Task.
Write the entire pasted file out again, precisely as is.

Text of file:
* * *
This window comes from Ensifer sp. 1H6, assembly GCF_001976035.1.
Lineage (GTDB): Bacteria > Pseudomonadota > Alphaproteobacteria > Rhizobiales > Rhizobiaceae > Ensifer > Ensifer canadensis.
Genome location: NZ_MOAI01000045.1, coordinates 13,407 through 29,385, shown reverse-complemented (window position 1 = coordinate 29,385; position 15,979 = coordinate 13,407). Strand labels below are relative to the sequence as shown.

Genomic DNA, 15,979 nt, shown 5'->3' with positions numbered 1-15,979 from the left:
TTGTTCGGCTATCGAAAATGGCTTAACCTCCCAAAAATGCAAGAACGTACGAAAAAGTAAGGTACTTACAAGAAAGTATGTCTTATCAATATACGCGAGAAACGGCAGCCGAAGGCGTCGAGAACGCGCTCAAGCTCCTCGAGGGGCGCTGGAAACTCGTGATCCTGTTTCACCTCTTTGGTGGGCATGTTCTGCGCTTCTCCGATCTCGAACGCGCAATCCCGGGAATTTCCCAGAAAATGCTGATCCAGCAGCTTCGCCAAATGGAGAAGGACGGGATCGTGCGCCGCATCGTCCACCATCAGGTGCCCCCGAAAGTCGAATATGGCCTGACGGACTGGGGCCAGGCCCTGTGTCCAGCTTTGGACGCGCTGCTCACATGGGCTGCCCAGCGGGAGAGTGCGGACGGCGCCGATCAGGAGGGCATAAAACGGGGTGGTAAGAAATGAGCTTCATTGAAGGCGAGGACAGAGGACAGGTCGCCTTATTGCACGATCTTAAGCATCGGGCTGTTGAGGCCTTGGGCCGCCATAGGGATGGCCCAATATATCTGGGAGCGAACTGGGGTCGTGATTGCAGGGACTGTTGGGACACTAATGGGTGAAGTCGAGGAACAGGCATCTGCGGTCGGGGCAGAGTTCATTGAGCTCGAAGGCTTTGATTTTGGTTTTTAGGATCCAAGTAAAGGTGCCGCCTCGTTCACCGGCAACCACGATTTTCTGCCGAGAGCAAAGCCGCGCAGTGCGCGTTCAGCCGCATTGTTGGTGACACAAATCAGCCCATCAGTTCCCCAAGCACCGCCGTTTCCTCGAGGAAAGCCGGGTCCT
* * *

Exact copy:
This window comes from Ensifer sp. 1H6, assembly GCF_001976035.1.
Lineage (GTDB): Bacteria > Pseudomonadota > Alphaproteobacteria > Rhizobiales > Rhizobiaceae > Ensifer > Ensifer canadensis.
Genome location: NZ_MOAI01000045.1, coordinates 13,407 through 29,385, shown reverse-complemented (window position 1 = coordinate 29,385; position 15,979 = coordinate 13,407). Strand labels below are relative to the sequence as shown.

Genomic DNA, 15,979 nt, shown 5'->3' with positions numbered 1-15,979 from the left:
TTGTTCGGCTATCGAAAATGGCTTAACCTCCCAAAAATGCAAGAACGTACGAAAAAGTAAGGTACTTACAAGAAAGTATGTCTTATCAATATACGCGAGAAACGGCAGCCGAAGGCGTCGAGAACGCGCTCAAGCTCCTCGAGGGGCGCTGGAAACTCGTGATCCTGTTTCACCTCTTTGGTGGGCATGTTCTGCGCTTCTCCGATCTCGAACGCGCAATCCCGGGAATTTCCCAGAAAATGCTGATCCAGCAGCTTCGCCAAATGGAGAAGGACGGGATCGTGCGCCGCATCGTCCACCATCAGGTGCCCCCGAAAGTCGAATATGGCCTGACGGACTGGGGCCAGGCCCTGTGTCCAGCTTTGGACGCGCTGCTCACATGGGCTGCCCAGCGGGAGAGTGCGGACGGCGCCGATCAGGAGGGCATAAAACGGGGTGGTAAGAAATGAGCTTCATTGAAGGCGAGGACAGAGGACAGGTCGCCTTATTGCACGATCTTAAGCATCGGGCTGTTGAGGCCTTGGGCCGCCATAGGGATGGCCCAATATATCTGGGAGCGAACTGGGGTCGTGATTGCAGGGACTGTTGGGACACTAATGGGTGAAGTCGAGGAACAGGCATCTGCGGTCGGGGCAGAGTTCATTGAGCTCGAAGGCTTTGATTTTGGTTTTTAGGATCCAAGTAAAGGTGCCGCCTCGTTCACCGGCAACCACGATTTTCTGCCGAGAGCAAAGCCGCGCAGTGCGCGTTCAGCCGCATTGTTGGTGACACAAATCAGCCCATCAGTTCCCCAAGCACCGCCGTTTCCTCGAGGAAAGCCGGGTCCT